Prof. Zühlke defined the following four key Industry 4.0 paradigms:

Smart Product

The smart product will have an extensive memory built in to include requirements, production tasks, and operational data. The guiding idea of the smart product is to extend the role of the work piece to make it an active part of the system, and therefore the product itself is able to control its own production.

Smart Machine

The smart machine will be able to self-organize within the production network, and therefore achieve flexible and agile manufacturing. The smart machine becomes a Cyber-Physical System (CPS) with autonomous components and local control intelligence so it can communicate with other machines, production lines and products through open networks and semantic descriptions.

Smart Planner

The smart planner organizes production based on real-time production data.

Smart Operator

The smart operator uses technology to understand production through context-sensitive information and the enrichment of the real-world with virtual information, aka augmented reality. As a result, the steadily rising technical complexity can be handled to make better informed decisions and achieve better operations.

The vendor-independent technology initiative of the SmartFactoryKL by the German Research Center for Artificial Intelligence (DFKI) works to put the key aspects of the 4th Industrial Revolution into practice. The main challenges of future industrial production can be seen in the handling of customized production with high variety and low production quantities and highly flexible requirements on production lines and processes, as well as extensive actionable information for the operator.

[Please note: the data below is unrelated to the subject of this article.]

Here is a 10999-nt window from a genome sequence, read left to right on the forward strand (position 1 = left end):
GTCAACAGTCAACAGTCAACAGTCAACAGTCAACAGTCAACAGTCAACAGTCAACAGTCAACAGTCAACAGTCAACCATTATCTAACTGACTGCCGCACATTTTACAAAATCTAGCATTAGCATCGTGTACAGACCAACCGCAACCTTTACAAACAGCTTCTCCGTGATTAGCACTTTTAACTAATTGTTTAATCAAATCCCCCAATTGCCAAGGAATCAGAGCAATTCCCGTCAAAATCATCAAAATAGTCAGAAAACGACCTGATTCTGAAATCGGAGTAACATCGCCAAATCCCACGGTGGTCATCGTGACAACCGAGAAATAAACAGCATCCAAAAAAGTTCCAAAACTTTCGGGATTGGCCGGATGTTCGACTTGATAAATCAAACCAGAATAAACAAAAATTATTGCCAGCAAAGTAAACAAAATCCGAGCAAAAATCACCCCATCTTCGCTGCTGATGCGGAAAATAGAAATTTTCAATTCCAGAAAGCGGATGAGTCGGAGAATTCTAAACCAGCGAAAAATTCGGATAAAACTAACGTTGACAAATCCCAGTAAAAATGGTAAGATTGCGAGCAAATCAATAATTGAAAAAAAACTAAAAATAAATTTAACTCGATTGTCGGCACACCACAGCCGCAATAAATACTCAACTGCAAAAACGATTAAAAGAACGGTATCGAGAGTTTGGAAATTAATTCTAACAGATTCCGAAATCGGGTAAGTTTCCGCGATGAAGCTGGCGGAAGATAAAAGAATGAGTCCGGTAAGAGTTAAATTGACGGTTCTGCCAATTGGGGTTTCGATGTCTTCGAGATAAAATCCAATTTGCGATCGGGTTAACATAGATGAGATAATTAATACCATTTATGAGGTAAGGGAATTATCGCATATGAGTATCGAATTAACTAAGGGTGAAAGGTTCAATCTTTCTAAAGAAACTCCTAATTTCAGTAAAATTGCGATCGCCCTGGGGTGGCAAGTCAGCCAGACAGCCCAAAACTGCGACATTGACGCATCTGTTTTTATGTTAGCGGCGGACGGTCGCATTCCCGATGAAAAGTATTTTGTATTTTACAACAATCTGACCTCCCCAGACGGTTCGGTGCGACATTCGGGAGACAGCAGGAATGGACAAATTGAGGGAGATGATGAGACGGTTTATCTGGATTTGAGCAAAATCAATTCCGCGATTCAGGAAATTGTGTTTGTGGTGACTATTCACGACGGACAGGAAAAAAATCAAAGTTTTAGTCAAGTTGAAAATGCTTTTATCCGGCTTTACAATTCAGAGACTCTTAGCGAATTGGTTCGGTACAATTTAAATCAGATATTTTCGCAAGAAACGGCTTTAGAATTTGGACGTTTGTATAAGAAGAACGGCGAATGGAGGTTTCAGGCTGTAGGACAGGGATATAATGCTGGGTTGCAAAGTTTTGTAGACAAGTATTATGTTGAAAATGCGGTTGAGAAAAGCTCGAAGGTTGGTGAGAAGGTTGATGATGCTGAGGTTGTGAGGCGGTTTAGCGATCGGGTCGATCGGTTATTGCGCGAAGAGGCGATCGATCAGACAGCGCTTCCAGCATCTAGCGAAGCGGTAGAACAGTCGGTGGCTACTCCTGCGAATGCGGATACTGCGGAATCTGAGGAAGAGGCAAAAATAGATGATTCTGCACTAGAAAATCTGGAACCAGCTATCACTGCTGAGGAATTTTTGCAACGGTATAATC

Prof. Dr.-Ing. Detlef Zuehlke (left), Scientific Director Innovative Factory Systems (IFS) at the German Research Center for Artificial Intelligence, Monique T.G. van Daalen (middle), the Ambassador of the Kingdom of the Netherlands to Germany, and Dr. Jochen Koeckler (right), Member of the Board of Deutsche Messe AG, at the Hannover Messe Preview

Live Demonstration

The 2014 Hannover Fair central exhibit of the Forum Industrial IT in Hall 8 at stand D20 will feature a SmartFactoryKL production line that produces a high tech business card case.  The exhibit will demonstrate the application of Industry 4.0 concepts. Participating companies include Lapp, Phoenix Contact, Harting, Rexroth, Festo, Belden, Cisco, proALPHA, and Siemens. Devices and controllers will communicate over standard TCP/IP Ethernet. The entire production line will demonstrate the relevant aspects of the 4th Industrial Revolution, including innovative information and communication technologies. The modularly built production line shows the flexible production of an exemplary product, whose components (case cover, case base, printed circuit board) are handled, mechanically machined and assembled.